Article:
A month after her family’s losses, Rodriguez applied to volunteer with her local emergency squad, and she has become a blood donor ambassador for the American Red Cross. She credits natural sciences professor Dr. Agnes Berki with inspiring her and educating her and other students about the virus. Early in the year when news about the coronavirus was breaking, Berki dedicated lectures to COVID-19 including information on proper mask-wearing and sanitizing. “It was a blessing,” said Rodriguez, who incorporated the information into her daily life and shared it with her family.

Rodriguez is studying remotely this semester, and Berki prepared her for that by helping students adapt to online learning during the lockdown. (This semester Berki is on sabbatical researching COVID-19 and infectious diseases.) “The support and guidance from last semester prepared me for this semester,” said Rodriguez.

Despite having had a challenging year, Rodriguez is grateful for being a part of the Caldwell University family and for a new academic year. “Caldwell has given me support, maturity, more intelligence, a sense of community, and caring.” She is also grateful to Dr. William Velhagen, associate dean of the School of Natural Sciences, for his advice.

As she ventures into her junior year, Rodriguez feels empowered by her experiences and the support she receives from her professors. “It [all] has taught me to keep on going no matter what.”


Featured News, News

Mass of the Holy Spirit – Community is encouraged to “rely on the Spirit”

President Matthew Whelan, Ed.D. read the blessings for the university choir, Student Government Association officers, resident assistants, and fall athletes.
Fall athletes receiving a blessing for the start of the year.
Father James Manos was the celebrant for the Mass of the Holy Spirit.


Caldwell, N.J., Sept. 16, 2020 – Each fall the Caldwell University community gathers for the Mass of the Holy Spirit for the start of the academic year. This year students, faculty, and staff did the same on Sept. 16,  just a little differently, outside, in the sunshine and COVID-safe but with everyone happy to be together thanking God for his blessings and asking for his guidance. 

Father James Manos, the pastor of St. Luke’s Church in Ho Ho Kus, New Jersey, and a master’s alumnus of the university, was the celebrant. “We have all been going through a difficult time,” Father said, but “we still must continue the mission God has entrusted to us…the Holy Spirit empowers us in ways we never thought possible.”  

“You put your hand in God’s hand [and], He leads you,” said Father. “Rely on the Spirit. Trust in the Spirit. That’s what carries us through.”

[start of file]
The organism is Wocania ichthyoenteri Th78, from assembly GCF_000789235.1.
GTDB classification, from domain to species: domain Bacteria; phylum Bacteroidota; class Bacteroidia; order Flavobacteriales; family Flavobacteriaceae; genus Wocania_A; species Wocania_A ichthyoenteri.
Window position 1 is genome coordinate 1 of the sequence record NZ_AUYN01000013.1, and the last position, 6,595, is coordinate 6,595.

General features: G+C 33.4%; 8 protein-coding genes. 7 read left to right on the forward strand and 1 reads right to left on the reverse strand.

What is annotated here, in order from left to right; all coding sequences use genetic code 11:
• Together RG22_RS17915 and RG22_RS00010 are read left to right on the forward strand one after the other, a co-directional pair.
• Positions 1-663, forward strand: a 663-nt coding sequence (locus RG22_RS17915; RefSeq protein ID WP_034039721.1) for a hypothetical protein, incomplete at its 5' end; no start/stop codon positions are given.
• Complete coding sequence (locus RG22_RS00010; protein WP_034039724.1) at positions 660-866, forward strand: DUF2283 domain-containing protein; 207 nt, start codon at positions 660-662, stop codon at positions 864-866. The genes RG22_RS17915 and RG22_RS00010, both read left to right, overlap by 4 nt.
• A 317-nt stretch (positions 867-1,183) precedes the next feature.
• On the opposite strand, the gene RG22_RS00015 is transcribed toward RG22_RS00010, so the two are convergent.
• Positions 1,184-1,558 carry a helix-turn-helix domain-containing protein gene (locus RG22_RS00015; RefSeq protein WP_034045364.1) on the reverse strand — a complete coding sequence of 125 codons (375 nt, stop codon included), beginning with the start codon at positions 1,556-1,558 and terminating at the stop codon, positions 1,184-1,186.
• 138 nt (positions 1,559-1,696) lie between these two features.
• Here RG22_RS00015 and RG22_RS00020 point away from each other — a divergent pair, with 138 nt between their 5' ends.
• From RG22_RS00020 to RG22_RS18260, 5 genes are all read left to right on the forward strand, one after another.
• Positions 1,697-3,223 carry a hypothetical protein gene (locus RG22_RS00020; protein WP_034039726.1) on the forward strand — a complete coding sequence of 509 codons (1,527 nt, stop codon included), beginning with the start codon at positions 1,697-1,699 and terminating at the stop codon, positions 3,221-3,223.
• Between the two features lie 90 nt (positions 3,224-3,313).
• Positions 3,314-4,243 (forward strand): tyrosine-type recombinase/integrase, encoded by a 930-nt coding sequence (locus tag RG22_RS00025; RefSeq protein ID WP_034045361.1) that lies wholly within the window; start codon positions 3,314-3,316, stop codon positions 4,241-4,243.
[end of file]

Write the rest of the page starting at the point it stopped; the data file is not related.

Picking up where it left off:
President Matthew Whelan, Ed.D. read the blessings for the university choir, Student Government Association officers, resident assistants, and fall athletes asking God to “be with all members of the Caldwell University community as we begin a new academic year.”

Through their masks, the university choir led by Dr. Laura Greenwald sang the Dominican Blessing.

Gabriel Johnson ‘23,  Marcellus Ross ‘23, Ana Gonzalez Martin ‘21, and Paula Dits ‘22 were some of the student-athletes who attended and were very appreciative of the blessings and the chance to gather and pray. With “everything going on in the world,” it was a welcome message, said Ross, a member of the men’s basketball team.  “Much needed,” said Johnson, also a basketball player.   

“It was a good opportunity to connect with God and with each other in this special circumstance where we need each other’s faith and support,” said Dits,  a member of the women’s basketball team.   

It was “so beautiful to come together,” said Martin.  She “loved how the priest shared his own experiences of being young” and learning that he had to cooperate with God’s spirit. 

Director of Campus Ministry Colleen O’Brien was the lector. 

Traditionally, the Mass of the Holy Spirit marks the beginning of the academic year at a Catholic university.

Featured News, News

Communications Professor Wins First-Place Award for Podcast

Caldwell, N.J., July 29, 2020  Communication and Media Studies Professor Bob Mann received a firstplace award from the Garden State Journalists Association for his podcast Hot Media with Bob Mann. 

An image of Professor Bob Mann

Mann won in the podcast-newfeature category for his interview with Hagit Limoran investigative reporter, professor and past president of the Society of Professional Journalists. The episode featured a discussion of antinews media messages in the movie Richard Jewell. I gave the episode the title ‘Make My Day because it was directed by Clint Eastwood,” said Mann.